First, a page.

Dir. Mahmoud Sabbagh. Saudi Arabia, 2016, 88 minutes
As Americans get ready to sue Saudi Arabia, following the congressional overriding of Barack Obama on shielding that country from 9/11 lawsuits, an unlikely irresistible work from the Kingdom made its North American debut at the Toronto International Film Festival (TIFF).
Barakah Meets Barakah, which premiered in Berlin in February, is a romantic comedy from the guardian state of the Holy Places. You heard that correctly.
Besides some deft treatment of local taboos, Columbia alum Mahmoud Sabbagh’s feature debut also introduces the appealing and delightful comedienne, Fatima Al Banawi. Seek this film out if you can. It’s filled with surprises – how could it not be ? – plus the promises of surprises to come from the director and his cast.
Here’s my review from Screen that ran during Berlin.
Finding love or companionship is a challenge everywhere, even more so in Saudi Arabia. Barakah Meets Barakah is an odd tale of attraction, a coming of age story that is also the first Saudi romantic comedy on the screen. Everything about Saudi Arabia can feel exotic outside that country, which will help get the debut feature of Mahmoud Sabbagh seen around the world. And the absences – religious police, veils, Koranic proclamations, beheadings – are as noticeable as its characters’ remarkably contemporary quirks.
Rather than break down barriers and throw bombs at taboos, Barakah Meets Barakah chooses a humor of clever restraint, rare for any first feature
The novelty of Barakah Meets Barakah means that festivals will seek it out, with art house possibilities to follow. In Islamic countries where it might be seen as too provocative for a legal release, the film will still travel widely over the internet or other black markets.
Sabbagh’s film is preceded by a warning: “The pixelation you will experience during this film is totally normal. It is not a commentary on censorship. We repeat, it is not a commentary on censorship.” “The lady dost protest too much, methinks,” might be said about this comedy, which includes its own parody of Shakespeare’s Hamlet.
Barakah (Hisham Fageeh), which means “blessing from God,” is a young municipal official who attends to such petty violations as a merchant’s encroachment onto a public footpath. Public versus private space will become a constant punch-line here. He comes from modest means, and his neighbours, who have nothing to lose, speak in brash, vulgar, but truthful language. One is also a drunk, no small crime in this part of the world.
Barakah comes across Bibi (Fatima Al Banawi), a fashionably-groomed young woman from a rich family whose Instagram account (which never shows Bibi’s eyes) brings customers into her mother’s boutique. They are introduced when Barakah investigates a fashion photo shoot which might be illegal. Getting their relationship beyond that point is a challenge, given where they live.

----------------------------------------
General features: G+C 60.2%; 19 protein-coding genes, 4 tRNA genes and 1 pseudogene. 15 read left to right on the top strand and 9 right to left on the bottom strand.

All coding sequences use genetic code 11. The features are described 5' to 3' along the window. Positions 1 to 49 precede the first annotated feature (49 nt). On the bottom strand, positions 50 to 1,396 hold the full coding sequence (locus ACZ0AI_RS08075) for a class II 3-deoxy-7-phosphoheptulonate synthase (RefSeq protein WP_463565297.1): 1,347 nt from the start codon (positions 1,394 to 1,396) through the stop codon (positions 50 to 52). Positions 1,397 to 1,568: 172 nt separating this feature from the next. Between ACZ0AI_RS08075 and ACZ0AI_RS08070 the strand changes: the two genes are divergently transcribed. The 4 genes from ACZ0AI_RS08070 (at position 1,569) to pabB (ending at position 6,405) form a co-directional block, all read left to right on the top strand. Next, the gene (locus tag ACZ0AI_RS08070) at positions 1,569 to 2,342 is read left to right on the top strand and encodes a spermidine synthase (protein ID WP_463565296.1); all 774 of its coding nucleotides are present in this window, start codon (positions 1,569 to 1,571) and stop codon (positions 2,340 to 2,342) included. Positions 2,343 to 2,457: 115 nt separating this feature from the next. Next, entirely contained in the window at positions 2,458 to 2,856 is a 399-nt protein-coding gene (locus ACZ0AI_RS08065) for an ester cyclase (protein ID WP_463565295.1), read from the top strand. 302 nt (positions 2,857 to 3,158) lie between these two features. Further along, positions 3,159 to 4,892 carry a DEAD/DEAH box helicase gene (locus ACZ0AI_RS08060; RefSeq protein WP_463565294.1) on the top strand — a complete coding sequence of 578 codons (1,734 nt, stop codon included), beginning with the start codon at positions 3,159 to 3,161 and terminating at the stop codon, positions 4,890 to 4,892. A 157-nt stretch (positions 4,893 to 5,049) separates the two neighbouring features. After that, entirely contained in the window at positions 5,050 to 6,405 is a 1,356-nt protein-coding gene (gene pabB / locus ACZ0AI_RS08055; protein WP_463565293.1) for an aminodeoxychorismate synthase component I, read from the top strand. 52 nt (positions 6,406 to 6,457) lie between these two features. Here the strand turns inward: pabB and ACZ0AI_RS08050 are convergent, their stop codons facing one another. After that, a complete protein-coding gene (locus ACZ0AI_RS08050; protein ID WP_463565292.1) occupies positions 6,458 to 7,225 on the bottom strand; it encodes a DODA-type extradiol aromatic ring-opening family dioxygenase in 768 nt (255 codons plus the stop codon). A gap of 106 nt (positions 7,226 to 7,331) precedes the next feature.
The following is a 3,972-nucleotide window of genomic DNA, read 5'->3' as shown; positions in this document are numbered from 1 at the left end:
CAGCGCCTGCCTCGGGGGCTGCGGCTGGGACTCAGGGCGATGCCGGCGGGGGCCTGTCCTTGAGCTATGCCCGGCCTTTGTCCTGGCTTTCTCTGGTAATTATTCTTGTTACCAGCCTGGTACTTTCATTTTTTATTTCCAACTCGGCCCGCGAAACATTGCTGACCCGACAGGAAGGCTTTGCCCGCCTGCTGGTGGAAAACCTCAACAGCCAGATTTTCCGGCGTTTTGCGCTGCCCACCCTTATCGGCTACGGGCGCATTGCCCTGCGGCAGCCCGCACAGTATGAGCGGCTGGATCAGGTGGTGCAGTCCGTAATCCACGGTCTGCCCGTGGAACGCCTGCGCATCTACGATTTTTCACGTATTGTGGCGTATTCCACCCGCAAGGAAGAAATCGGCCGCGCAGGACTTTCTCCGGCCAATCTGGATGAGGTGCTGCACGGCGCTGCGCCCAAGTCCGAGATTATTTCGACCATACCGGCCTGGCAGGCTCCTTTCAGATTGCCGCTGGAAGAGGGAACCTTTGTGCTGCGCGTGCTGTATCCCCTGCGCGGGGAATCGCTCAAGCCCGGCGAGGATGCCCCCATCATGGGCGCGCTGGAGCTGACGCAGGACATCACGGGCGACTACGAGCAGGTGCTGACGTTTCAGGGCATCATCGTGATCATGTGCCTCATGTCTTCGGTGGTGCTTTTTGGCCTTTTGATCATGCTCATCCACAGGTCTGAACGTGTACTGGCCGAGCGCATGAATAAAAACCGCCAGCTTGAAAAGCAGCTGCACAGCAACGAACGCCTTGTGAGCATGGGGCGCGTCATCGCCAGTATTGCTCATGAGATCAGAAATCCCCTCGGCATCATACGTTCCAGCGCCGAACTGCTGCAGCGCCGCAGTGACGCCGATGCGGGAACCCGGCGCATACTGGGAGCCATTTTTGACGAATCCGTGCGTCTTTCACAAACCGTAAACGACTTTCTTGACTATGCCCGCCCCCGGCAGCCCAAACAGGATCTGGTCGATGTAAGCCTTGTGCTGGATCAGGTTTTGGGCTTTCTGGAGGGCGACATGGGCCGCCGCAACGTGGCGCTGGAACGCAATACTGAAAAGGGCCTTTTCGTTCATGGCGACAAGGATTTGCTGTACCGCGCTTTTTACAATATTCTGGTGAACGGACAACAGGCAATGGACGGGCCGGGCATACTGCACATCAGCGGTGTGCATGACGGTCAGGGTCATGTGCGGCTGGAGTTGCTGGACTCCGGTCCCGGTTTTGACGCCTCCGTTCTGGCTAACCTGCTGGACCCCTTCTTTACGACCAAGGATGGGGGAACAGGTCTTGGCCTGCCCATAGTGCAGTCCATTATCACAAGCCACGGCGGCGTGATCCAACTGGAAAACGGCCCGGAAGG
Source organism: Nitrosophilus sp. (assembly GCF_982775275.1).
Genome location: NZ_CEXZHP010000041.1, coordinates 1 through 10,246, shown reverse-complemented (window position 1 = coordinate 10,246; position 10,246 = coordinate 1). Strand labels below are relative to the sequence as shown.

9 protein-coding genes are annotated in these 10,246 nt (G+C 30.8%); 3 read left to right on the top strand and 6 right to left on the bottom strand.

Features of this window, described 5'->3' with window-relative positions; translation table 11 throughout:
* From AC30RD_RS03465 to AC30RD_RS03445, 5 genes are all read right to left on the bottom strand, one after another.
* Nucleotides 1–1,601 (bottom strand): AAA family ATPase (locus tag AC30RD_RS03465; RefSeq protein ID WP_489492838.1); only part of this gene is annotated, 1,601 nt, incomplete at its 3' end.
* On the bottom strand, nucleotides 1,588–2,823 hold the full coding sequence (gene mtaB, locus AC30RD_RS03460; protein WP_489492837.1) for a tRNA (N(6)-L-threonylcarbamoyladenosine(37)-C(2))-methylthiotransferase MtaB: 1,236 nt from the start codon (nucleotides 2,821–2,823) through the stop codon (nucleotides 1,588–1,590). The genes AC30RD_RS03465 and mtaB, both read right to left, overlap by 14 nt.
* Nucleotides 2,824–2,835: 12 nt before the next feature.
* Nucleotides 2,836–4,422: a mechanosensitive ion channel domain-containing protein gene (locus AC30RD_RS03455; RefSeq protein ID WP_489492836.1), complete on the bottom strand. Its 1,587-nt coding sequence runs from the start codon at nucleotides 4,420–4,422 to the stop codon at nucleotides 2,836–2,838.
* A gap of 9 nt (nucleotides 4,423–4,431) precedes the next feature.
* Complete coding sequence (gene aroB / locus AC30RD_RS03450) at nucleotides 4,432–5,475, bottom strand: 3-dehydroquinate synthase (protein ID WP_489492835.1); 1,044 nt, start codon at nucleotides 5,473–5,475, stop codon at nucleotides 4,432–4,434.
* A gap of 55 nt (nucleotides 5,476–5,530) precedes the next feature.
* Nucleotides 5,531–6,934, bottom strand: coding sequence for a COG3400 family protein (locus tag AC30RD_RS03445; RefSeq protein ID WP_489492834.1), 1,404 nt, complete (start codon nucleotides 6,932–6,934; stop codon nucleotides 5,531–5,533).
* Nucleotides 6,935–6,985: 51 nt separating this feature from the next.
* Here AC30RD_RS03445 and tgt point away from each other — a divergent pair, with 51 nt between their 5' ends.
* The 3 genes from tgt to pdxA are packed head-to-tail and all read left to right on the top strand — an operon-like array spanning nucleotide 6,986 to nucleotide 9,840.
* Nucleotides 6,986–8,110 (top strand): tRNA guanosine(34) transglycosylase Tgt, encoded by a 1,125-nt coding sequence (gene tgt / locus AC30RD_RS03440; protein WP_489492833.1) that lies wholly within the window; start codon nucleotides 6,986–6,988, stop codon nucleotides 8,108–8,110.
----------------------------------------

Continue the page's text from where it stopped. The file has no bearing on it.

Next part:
Each of them is something of a free spirit – Barakah with unruly hair that he keeps hidden and Bibi with anti-corporate tastes for free-trade coffee and other pleasures – and they fear being noticed by the religious police, who never actually appear in the film.
Those everyday fears give this romantic comedy a strong screwball side. Rather than break down barriers and throw bombs at taboos, Barakah Meets Barakah chooses a humour of clever restraint, rare for any first feature, much lighter than the family drama Wadjda (2012), the only Saudi feature precedent so far.
Gender codes are tweeked gently when Barakah takes on the role of Ophelia, complete with a push-up bra, in a friend’s production of Hamlet, where (as in Shakespeare’s time) only men can perform. When he gives Bibi a thong as a present, her response is, “lingerie, don’t be so 1983” – which is before she was born.
A revelation in Barakah Meets Barakah, besides the film itself, is Fatima Al Banawi as Bibi. Radiant, playful and contentious, she is a blonde adopted daughter in competitive Saudi society, to which the script alludes constantly, as it does to polygamy. This first-time actress has a spontaneity that’s disarming in a society where every public statement carries risk. We’ll be seeing more of her, whether it’s in her own country, or beyond.
The same goes for Hisham Fageeh, a stand-up Saudi comic who toned it down for the role of a bumbling first-time suitor. The vulnerability of men, dissected by women, is another subject that Sabbagh addresses deftly in his script.
Other roles in Barakah Meets Barakah point to Sabbagh’s fondness for the naturalism of Egyptian neo-realism from the 1960’s. Production values are solid. Like much else about the film, they make you wonder where one will next go cinematically in this still-mysterious country.
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